With time, the amino acid known as asparagine will eventually degrade. Long considered a type of protein "damage," the phenomenon has come to be accepted as yet another part of aging: our hair turns gray, our joints begin to ache, and our asparagine turns into isoaspartic acid.
The surprising thing about this change is that it forces the protein's backbone to follow a new track, just like a railroad switch sends a train on an entirely different journey. "This is exceptionally rare," said chemistry and chemical biology associate professor Sunny Zhou, who recently received a $1 million grant from the National Institutes of Health to study the etiologic role of isoaspartic acid, or isoAsp, in aging and disease. It's research that could dramatically change how doctors treat diseases such as Alzheimer's, which significantly elevates patients' isoAsp levels.
According to Zhou, the rate at which isoAsp forms depends on the sequence of amino acids in the protein. If asparagine sits next to the amino acid proline, it will take a long time to degrade. If it's next to glycine, on the other hand, it may take just half a day. Luckily, there's an antidote. The enzyme "protein isoaspartate methyltransferase," or PIMT, can rectify the damage.
The degradation process that leads to isoAsp happens in virtually all cells and PIMT is present in almost all animal systems except baker's yeast; how yeast cells regulate isoAsp remains a mystery. Additionally, animal studies have shown that eliminating PIMT from the body does reduce life expectancy—but not through aging. "IsoAsp levels in these animals increase," said Zhou. "But only twofold, not tenfold." This suggests something else must be at play in the regulation process in other animals too, not just yeast.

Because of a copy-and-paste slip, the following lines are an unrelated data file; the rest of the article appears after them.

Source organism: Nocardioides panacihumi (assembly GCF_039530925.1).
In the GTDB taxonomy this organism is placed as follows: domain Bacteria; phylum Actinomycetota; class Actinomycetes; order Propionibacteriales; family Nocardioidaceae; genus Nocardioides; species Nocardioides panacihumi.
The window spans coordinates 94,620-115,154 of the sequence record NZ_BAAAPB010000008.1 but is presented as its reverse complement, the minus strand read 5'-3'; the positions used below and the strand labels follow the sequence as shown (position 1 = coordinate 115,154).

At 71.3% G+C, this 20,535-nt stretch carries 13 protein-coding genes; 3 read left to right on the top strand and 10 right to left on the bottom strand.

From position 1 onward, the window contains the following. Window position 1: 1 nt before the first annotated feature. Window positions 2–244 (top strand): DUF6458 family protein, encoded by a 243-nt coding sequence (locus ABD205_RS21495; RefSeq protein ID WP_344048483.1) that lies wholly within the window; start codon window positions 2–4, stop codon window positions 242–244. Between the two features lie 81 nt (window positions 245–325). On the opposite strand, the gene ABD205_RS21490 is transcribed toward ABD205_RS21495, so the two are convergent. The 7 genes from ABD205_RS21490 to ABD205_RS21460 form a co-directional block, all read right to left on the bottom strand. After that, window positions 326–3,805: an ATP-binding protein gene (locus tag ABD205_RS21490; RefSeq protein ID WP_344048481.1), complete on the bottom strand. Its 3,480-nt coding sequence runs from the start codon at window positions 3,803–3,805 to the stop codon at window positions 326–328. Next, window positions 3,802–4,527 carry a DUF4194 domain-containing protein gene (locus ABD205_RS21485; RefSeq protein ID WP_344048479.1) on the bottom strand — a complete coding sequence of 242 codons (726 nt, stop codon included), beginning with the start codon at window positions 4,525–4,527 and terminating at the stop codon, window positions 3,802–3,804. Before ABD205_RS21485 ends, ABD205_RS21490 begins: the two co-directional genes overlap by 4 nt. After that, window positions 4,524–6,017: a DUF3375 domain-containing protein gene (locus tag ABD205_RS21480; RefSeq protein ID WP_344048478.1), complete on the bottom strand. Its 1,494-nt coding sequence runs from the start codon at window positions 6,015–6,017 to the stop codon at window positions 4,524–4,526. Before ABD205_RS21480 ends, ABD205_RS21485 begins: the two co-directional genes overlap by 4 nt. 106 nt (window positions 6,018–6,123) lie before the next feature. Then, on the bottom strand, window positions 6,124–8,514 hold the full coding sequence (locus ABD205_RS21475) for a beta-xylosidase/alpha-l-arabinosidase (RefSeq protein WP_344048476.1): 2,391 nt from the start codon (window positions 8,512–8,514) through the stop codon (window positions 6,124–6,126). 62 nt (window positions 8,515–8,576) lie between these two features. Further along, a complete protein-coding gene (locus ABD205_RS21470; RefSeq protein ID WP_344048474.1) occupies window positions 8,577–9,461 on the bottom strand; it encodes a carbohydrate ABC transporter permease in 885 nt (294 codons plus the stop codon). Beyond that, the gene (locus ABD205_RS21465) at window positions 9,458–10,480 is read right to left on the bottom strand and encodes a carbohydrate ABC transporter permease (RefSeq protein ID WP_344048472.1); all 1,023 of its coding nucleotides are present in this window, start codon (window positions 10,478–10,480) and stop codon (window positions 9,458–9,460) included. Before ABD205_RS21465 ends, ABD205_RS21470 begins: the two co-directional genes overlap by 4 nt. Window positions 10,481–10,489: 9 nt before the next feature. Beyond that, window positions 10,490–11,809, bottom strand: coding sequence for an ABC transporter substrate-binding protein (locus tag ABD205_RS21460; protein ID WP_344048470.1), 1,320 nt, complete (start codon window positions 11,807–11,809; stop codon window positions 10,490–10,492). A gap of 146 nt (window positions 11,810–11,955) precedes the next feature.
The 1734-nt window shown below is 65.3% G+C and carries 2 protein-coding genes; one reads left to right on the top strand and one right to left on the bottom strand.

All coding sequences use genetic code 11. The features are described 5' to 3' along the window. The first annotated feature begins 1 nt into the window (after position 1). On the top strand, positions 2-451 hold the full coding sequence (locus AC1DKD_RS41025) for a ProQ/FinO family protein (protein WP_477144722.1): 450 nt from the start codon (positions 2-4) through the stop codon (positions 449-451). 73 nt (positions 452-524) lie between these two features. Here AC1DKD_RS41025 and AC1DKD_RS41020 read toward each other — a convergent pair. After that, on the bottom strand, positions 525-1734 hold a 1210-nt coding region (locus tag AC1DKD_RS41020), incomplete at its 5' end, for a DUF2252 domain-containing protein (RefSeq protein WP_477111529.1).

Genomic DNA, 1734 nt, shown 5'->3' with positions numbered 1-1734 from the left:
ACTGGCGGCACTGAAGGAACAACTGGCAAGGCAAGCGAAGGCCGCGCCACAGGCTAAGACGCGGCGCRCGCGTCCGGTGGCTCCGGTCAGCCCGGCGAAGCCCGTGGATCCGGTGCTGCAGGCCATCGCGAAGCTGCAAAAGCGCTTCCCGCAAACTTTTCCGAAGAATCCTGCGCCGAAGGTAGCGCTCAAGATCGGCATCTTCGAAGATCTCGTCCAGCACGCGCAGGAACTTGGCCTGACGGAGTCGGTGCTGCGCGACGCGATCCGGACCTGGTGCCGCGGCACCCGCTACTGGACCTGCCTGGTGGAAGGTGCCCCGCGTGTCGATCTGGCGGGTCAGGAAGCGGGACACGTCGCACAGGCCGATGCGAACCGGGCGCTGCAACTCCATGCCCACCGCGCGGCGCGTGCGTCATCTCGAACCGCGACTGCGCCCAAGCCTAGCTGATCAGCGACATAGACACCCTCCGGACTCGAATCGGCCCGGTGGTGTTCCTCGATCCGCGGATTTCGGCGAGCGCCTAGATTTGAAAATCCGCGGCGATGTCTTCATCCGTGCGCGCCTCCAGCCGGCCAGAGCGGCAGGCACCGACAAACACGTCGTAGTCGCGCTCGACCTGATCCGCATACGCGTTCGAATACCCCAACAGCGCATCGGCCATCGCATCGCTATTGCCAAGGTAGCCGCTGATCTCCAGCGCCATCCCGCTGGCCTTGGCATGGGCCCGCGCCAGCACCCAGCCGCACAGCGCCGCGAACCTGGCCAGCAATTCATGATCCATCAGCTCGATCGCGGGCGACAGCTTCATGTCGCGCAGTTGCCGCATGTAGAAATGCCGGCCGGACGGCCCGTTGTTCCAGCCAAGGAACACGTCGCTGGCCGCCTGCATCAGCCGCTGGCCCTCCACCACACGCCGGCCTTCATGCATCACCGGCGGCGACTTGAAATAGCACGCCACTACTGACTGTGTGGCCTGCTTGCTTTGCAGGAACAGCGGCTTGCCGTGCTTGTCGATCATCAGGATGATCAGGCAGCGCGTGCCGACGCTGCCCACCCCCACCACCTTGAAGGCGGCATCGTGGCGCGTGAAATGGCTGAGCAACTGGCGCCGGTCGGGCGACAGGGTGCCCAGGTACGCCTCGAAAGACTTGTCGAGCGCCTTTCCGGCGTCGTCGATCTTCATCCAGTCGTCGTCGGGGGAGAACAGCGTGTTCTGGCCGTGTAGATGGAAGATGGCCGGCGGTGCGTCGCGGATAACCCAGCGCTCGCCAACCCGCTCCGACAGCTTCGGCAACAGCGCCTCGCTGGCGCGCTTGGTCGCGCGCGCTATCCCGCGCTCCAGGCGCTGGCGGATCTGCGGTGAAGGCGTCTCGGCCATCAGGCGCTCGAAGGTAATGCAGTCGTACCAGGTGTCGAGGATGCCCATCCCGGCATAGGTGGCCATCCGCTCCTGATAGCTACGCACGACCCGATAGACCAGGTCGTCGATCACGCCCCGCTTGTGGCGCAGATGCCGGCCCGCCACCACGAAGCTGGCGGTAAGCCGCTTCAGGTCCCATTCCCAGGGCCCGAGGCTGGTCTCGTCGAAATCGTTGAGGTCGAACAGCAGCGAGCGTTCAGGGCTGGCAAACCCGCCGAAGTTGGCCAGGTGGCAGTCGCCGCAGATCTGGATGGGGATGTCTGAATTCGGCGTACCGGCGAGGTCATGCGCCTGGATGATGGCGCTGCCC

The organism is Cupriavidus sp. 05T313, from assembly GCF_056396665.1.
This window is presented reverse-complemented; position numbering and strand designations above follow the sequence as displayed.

IsoAsp has the same molecular weight as aspartic acid, making it extremely difficult to detect. At least it used to be. In previous research as a faculty fellow at Northeastern's Barnett Institute of Chemical and Biological Analysis, Zhou helped develop a method for easily tracking it down.
Degradation cannot be prevented, he said, because it happens spontaneously. But if researchers found a way to repair the damage, their work could have a significant effect on the ability to treat age-related disease such as Alzheimer's.
"If we can find the machinery that gets rid of isoaspartic faster, then we can somehow use a driver to boost that machinery," Zhou said, noting that the damaged cells in an Alzheimer's brain contain up 70 percent isoaspartic acid. "That's the hope."
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